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digitalmars.D - Race conditions in critical.c?

reply Mike Hearn <mike plan99.net> writes:
I was reading the code to the phobos runtime library and saw the following code
in critical.c:

void _d_criticalenter(D_CRITICAL_SECTION *dcs)
{
    if (!dcs->next)
    {
        EnterCriticalSection(&critical_section.cs);
        if (!dcs->next) // if, in the meantime, another thread didn't set it
        {
            dcs->next = dcs_list;
                 <----   
            dcs_list = dcs;      
            InitializeCriticalSection(&dcs->cs);
        }
        LeaveCriticalSection(&critical_section.cs);
    }
    EnterCriticalSection(&dcs->cs);
}

There's a race condition here - consider a thread that is suspended at the
marked point. Another thread then attempts to lock the critsec. It sees that
dcs->next is set and calls EnterCriticalSection on an uninitialized
CRITICAL_SECTION.

The Linux code has the same problem, and then another one as well - the
initialization of the "critsec lock" is itself lazy and is not protected by
anything at all. The result is potentially multiple initializations of that
lock, and because atexit does not coalesce multiple registrations, a
potentially catastrophic multiple invocation of _STD_critical_term.

It appears this code (for both platforms) needs to be scrapped and rewritten.
I'd start by checking that lazy initialization of critsecs is actually needed -
do D compilers really generate tons of potentially unnecessary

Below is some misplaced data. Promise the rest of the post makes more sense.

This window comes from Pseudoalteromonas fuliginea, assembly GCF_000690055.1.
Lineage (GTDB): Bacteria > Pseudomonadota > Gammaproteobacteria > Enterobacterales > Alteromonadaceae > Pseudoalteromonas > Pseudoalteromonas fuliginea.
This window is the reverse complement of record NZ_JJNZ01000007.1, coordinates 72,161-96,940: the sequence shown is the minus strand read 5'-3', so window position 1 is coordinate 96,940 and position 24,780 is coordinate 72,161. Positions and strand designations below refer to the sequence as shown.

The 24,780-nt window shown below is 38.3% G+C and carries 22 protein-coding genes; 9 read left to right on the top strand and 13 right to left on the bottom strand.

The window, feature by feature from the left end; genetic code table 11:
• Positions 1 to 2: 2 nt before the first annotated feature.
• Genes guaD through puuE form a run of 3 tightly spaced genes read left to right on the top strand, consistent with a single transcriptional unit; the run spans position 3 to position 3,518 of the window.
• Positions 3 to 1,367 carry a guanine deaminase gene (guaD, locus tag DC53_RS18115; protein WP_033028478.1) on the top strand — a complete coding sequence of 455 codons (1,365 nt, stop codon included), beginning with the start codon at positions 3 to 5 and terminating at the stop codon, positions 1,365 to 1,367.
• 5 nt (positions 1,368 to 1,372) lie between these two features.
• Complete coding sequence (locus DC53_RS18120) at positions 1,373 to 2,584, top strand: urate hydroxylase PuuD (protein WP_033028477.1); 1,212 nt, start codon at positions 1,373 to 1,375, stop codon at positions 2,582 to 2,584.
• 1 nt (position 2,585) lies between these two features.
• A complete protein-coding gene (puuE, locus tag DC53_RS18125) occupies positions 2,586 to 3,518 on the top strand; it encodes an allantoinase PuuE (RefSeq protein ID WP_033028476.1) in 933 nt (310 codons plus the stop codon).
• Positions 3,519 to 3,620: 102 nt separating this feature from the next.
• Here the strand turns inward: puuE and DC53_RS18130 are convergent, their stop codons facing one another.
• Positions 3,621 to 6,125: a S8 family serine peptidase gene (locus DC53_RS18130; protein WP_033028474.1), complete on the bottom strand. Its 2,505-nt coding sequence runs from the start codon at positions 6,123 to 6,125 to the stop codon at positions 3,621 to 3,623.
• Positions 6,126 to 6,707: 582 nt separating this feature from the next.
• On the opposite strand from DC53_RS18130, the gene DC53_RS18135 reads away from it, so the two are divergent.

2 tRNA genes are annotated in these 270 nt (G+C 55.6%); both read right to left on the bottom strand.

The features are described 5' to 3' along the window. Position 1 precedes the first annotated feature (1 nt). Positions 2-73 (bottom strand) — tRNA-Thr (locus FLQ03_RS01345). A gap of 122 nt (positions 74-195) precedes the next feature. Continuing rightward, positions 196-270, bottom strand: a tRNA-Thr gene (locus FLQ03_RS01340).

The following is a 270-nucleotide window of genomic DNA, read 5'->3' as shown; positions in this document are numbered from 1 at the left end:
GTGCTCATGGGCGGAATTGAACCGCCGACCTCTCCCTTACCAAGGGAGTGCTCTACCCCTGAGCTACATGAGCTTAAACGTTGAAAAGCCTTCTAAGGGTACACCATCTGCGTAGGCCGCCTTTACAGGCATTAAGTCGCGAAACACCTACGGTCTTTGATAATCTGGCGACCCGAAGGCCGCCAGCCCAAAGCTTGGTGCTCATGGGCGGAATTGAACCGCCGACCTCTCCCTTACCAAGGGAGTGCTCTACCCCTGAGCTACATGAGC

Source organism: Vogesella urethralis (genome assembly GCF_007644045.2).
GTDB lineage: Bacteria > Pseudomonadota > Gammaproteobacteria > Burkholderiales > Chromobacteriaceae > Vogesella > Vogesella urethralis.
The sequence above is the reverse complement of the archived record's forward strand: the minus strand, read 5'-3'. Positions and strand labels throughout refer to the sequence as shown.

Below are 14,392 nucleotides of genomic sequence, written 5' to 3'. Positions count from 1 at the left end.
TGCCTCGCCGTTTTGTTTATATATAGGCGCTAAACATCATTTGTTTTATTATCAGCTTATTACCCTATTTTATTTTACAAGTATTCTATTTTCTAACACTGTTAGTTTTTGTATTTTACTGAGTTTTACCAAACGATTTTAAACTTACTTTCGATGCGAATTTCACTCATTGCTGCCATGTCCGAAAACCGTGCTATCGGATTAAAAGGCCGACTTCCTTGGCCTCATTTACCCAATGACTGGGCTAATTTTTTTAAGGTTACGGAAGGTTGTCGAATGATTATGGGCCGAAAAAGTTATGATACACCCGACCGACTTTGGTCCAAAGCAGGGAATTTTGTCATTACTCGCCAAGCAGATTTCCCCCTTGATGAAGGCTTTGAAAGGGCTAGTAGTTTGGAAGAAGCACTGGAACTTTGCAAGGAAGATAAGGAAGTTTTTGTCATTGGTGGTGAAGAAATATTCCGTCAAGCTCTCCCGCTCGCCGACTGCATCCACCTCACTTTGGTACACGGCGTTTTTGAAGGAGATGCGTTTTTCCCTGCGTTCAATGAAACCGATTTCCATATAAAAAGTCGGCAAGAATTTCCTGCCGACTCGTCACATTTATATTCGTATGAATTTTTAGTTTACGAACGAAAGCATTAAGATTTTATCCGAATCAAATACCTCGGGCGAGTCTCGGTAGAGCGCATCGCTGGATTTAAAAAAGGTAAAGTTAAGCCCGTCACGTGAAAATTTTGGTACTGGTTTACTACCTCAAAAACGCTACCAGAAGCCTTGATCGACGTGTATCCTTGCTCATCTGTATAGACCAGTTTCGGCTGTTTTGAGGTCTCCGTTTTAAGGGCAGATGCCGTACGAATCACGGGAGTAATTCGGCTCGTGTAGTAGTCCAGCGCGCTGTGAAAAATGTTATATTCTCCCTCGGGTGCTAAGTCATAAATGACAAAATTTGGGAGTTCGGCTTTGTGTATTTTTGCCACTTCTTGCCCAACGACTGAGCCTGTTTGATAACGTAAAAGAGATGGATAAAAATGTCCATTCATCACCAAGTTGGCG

D_CRITICAL_SECTIONs?

thanks -mike
Sep 20 2008
next sibling parent Janderson <ask me.com> writes:
Digited wrote:
 thunderbird "rules"... every post option does the same thing... sorry. :(

You can cancel/remove your own messages in Thunderbird if you wish :) -Joel
Sep 21 2008
prev sibling parent reply Mike Hearn <mike plan99.net> writes:
Mike Hearn Wrote:

 I was reading the code to the phobos runtime library and saw the following
code in critical.c:
 
 void _d_criticalenter(D_CRITICAL_SECTION *dcs)
 {
     if (!dcs->next)
     {
         EnterCriticalSection(&critical_section.cs);
         if (!dcs->next) // if, in the meantime, another thread didn't set it
         {
             dcs->next = dcs_list;
                  <----   
             dcs_list = dcs;      
             InitializeCriticalSection(&dcs->cs);
         }
         LeaveCriticalSection(&critical_section.cs);
     }
     EnterCriticalSection(&dcs->cs);
 }
 
 There's a race condition here - consider a thread that is suspended at the
marked point. Another thread then attempts to lock the critsec. It sees that
dcs->next is set and calls EnterCriticalSection on an uninitialized
CRITICAL_SECTION.
 
 The Linux code has the same problem, and then another one as well - the
initialization of the "critsec lock" is itself lazy and is not protected by
anything at all. The result is potentially multiple initializations of that
lock, and because atexit does not coalesce multiple registrations, a
potentially catastrophic multiple invocation of _STD_critical_term.
 
 It appears this code (for both platforms) needs to be scrapped and rewritten.
I'd start by checking that lazy initialization of critsecs is actually needed -
do D compilers really generate tons of potentially unnecessary
D_CRITICAL_SECTIONs?
 
 thanks -mike

Sep 25 2008
parent reply Mike Hearn <mike plan99.net> writes:
Sorry, hit return too early. So is anybody going to take a look at this? I just
noticed there is a Bugzilla, should I file a bug? 

Mike Hearn  Wrote:

 Mike Hearn Wrote:
 
 I was reading the code to the phobos runtime library and saw the following
code in critical.c:
 
 void _d_criticalenter(D_CRITICAL_SECTION *dcs)
 {
     if (!dcs->next)
     {
         EnterCriticalSection(&critical_section.cs);